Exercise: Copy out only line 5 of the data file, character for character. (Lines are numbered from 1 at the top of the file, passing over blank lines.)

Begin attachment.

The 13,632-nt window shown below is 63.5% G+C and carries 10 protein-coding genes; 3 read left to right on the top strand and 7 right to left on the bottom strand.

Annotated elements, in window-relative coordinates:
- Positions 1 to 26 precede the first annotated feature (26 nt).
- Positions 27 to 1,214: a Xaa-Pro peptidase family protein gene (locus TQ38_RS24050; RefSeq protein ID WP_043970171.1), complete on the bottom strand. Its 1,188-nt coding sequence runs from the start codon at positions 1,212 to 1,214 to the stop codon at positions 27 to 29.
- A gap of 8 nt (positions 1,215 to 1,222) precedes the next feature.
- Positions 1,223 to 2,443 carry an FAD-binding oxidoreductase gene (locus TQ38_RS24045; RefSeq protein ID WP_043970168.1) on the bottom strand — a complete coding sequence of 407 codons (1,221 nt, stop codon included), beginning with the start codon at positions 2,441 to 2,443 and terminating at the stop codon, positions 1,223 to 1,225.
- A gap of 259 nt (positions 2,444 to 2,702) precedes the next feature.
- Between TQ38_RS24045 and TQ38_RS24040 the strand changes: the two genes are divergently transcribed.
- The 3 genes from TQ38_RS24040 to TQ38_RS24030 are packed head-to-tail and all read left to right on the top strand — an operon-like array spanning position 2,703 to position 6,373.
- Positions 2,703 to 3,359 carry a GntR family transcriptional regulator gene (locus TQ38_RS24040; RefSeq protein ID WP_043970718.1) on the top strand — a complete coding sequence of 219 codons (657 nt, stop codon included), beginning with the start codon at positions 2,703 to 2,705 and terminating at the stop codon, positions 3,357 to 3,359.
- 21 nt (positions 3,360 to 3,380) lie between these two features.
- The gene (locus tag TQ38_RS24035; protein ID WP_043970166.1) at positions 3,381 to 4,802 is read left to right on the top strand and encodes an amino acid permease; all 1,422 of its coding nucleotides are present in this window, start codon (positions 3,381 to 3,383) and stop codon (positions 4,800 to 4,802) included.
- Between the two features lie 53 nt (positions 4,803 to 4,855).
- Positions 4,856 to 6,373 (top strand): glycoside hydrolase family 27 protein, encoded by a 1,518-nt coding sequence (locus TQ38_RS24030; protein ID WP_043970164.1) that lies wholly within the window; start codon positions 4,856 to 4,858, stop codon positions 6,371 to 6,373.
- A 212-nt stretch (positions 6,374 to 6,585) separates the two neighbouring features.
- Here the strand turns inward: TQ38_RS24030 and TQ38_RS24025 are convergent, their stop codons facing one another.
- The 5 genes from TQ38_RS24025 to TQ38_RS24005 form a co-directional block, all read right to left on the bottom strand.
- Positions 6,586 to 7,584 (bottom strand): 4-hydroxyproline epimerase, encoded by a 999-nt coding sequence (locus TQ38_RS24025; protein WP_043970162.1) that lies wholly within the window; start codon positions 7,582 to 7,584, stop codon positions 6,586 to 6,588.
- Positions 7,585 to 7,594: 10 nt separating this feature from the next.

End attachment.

- A gap of 8 nt (positions 1,215 to 1,222) precedes the next feature.